What you eat is closely linked to your risk for many diseases, and diet is an important part of recovery from many medical conditions.
Whether you’re recovering from surgery or simply want to improve your daily diet, there are professionals who can help you develop an overall wellness plan. Usually, you will choose between nutritionists and registered dietitians, the two professionals who provide these consultations. It’s important to know the difference before you seek advice on a healthy diet.
Find out more information at the website for the Bariatric Surgery Center for Excellence at UPMC.
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What Is a Registered Dietitian?
According to the Academy of Nutrition and Dietetics, a registered dietitian (RD) — also known as a registered dietitian nutritionist (RDN) — is a trained specialist who has completed an accredited bachelor’s degree program. A registered dietitian can develop nutrition and overall wellness plans for individuals or groups. You may seek this type of nutritional counseling when dealing with specific diseases, including
- Celiac disease
- Heart disease
- High blood pressure
- High cholesterol
When you meet with a registered dietitian about medical nutrition therapy, you will get an in-depth analysis of your eating habits. You should treat it like a nutritional education, meant to help you become healthier.
Your dietitian can help you create better eating habits, point out problem areas in your current diet, make science-based recommendations, and assist you in achieving your health goals.
You can also consult with a registered dietitian for weight management guidance that may not be tied to a health issue.
What’s the Difference Between a Dietitian and a Nutritionist?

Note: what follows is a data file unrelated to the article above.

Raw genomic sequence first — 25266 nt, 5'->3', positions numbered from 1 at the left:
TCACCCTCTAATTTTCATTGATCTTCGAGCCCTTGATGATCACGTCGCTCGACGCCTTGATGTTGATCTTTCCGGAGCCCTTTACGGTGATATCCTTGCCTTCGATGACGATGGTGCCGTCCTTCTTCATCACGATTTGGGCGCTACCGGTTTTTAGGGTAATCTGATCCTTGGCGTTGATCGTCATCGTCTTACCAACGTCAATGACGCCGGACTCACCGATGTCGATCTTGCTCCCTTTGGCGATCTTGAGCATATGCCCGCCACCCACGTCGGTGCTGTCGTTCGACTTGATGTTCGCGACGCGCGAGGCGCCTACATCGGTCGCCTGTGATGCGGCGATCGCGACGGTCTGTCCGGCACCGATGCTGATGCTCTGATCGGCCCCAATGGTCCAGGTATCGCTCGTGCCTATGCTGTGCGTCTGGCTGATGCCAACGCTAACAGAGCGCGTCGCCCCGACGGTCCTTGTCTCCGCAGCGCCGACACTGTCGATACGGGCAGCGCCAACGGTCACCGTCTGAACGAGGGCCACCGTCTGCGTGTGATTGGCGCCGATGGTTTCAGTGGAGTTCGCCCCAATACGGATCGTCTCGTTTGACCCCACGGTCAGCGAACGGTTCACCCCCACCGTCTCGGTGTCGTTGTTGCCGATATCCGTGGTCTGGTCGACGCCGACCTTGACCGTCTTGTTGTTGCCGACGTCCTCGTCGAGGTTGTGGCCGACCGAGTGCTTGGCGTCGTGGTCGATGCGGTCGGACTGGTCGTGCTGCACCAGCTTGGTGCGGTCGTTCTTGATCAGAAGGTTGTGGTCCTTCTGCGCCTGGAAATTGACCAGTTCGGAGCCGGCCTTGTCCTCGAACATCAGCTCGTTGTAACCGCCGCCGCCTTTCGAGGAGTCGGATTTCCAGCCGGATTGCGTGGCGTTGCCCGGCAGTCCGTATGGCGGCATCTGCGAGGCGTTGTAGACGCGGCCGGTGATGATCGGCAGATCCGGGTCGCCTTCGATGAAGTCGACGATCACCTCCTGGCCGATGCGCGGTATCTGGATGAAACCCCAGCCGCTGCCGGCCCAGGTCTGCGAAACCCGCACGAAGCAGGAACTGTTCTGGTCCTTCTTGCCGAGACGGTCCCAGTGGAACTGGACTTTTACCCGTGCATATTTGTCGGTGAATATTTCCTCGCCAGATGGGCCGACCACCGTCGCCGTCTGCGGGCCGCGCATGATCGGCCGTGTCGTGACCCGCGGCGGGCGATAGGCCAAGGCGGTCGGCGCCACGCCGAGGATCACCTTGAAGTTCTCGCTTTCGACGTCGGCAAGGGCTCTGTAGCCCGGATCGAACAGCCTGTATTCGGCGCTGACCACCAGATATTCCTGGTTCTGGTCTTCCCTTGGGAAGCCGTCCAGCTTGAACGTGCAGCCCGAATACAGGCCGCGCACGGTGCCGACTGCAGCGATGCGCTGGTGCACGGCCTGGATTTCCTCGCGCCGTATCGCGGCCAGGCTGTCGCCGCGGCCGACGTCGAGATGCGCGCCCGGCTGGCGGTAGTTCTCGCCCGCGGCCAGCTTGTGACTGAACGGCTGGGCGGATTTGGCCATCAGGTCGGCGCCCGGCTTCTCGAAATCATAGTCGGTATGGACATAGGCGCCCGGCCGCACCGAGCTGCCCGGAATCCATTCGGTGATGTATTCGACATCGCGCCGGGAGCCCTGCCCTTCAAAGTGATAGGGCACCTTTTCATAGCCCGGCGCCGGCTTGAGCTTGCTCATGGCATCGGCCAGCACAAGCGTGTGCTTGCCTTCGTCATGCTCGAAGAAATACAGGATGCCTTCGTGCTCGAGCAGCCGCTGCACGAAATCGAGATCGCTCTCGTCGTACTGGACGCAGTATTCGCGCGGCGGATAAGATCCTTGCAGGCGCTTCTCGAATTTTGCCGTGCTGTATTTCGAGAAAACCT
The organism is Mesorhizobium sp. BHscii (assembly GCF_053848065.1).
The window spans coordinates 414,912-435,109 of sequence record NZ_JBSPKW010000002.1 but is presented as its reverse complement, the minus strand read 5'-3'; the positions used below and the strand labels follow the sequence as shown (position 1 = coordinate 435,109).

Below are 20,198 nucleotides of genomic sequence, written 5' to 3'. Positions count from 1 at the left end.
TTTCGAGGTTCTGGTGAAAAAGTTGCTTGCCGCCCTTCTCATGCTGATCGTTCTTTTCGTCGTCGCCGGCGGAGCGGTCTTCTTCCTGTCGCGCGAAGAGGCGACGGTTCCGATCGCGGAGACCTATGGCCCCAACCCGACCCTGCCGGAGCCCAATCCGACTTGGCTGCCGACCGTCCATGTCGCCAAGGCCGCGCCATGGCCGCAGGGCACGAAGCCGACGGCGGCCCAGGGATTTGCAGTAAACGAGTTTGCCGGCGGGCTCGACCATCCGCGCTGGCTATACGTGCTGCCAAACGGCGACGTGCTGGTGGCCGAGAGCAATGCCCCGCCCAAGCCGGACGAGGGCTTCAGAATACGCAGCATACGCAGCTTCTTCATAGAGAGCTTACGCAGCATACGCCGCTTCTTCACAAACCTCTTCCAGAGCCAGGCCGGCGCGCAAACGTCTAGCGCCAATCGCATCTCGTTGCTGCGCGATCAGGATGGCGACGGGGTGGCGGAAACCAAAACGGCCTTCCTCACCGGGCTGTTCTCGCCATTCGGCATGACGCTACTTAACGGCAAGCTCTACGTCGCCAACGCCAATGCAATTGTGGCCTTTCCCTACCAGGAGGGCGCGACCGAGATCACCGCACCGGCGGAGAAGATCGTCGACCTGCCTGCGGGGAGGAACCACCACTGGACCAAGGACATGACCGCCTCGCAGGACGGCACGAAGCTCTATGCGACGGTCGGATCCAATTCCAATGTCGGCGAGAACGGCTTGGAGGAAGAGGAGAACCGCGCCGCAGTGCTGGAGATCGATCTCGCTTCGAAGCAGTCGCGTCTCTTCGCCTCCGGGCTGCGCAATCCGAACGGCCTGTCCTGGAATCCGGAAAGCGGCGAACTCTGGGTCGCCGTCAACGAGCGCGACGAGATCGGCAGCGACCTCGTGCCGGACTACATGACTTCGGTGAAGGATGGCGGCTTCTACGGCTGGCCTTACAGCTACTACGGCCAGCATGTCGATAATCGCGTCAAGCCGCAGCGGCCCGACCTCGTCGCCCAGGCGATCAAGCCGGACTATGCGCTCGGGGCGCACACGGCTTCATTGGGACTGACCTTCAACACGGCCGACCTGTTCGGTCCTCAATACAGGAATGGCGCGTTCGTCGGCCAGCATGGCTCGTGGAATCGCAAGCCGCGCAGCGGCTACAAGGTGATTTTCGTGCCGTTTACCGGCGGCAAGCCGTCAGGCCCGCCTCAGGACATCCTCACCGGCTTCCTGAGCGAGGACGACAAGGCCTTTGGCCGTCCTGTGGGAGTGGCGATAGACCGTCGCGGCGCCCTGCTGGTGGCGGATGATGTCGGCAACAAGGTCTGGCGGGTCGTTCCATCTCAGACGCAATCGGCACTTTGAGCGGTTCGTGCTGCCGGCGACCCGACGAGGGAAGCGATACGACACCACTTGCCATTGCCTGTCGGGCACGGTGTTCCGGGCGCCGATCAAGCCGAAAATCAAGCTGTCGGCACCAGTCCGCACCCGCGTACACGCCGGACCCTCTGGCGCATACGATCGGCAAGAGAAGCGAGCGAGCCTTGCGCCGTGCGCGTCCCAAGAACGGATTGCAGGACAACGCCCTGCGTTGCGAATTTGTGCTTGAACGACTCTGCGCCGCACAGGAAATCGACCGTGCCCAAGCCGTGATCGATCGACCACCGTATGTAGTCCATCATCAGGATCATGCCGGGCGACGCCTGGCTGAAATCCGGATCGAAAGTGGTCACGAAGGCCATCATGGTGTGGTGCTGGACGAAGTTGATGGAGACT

Although the terms are sometimes used interchangeably, there are differences between registered dietitians and nutritionists to keep in mind when you’re seeking nutrition advice.
Dietitians must undergo rigorous academic and professional preparation. RDN coursework includes food systems management, nutrition, chemistry, biology, and other science, nutrition, and food systems-related courses. In addition to earning a college degree, RDNs must complete an accredited, supervised internship program. They also must pass an exam from the Commission on Dietetic Registration and, if required, receive licensure from their state. RDNs regularly engage in continuing education courses in order to maintain certification.
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A nutritionist’s training and knowledge may not be as thorough as that of a registered dietitian. Nutritionists often work as independent consultants or in wellness centers. Some may become certified by completing a program that focuses on food and health, according to the American Fitness Professionals and Associates. For trusted guidance, you should work with a registered dietitian.
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